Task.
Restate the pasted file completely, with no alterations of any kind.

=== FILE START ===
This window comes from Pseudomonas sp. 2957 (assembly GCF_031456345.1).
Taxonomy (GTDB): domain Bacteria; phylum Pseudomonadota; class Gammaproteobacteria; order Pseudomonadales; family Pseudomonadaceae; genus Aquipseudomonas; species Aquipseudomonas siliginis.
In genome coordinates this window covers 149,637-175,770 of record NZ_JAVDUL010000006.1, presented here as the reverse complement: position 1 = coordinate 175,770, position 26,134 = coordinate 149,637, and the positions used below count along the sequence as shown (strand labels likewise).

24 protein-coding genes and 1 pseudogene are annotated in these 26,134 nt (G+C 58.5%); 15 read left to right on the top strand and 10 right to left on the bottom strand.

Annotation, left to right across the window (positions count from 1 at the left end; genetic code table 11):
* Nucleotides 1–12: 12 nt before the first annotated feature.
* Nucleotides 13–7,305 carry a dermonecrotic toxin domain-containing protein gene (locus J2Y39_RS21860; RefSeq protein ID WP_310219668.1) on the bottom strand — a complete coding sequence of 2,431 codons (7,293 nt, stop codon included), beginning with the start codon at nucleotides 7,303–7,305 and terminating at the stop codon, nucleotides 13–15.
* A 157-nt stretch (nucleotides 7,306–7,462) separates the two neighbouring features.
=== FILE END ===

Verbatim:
This window comes from Pseudomonas sp. 2957 (assembly GCF_031456345.1).
Taxonomy (GTDB): domain Bacteria; phylum Pseudomonadota; class Gammaproteobacteria; order Pseudomonadales; family Pseudomonadaceae; genus Aquipseudomonas; species Aquipseudomonas siliginis.
In genome coordinates this window covers 149,637-175,770 of record NZ_JAVDUL010000006.1, presented here as the reverse complement: position 1 = coordinate 175,770, position 26,134 = coordinate 149,637, and the positions used below count along the sequence as shown (strand labels likewise).

24 protein-coding genes and 1 pseudogene are annotated in these 26,134 nt (G+C 58.5%); 15 read left to right on the top strand and 10 right to left on the bottom strand.

Annotation, left to right across the window (positions count from 1 at the left end; genetic code table 11):
* Nucleotides 1–12: 12 nt before the first annotated feature.
* Nucleotides 13–7,305 carry a dermonecrotic toxin domain-containing protein gene (locus J2Y39_RS21860; RefSeq protein ID WP_310219668.1) on the bottom strand — a complete coding sequence of 2,431 codons (7,293 nt, stop codon included), beginning with the start codon at nucleotides 7,303–7,305 and terminating at the stop codon, nucleotides 13–15.
* A 157-nt stretch (nucleotides 7,306–7,462) separates the two neighbouring features.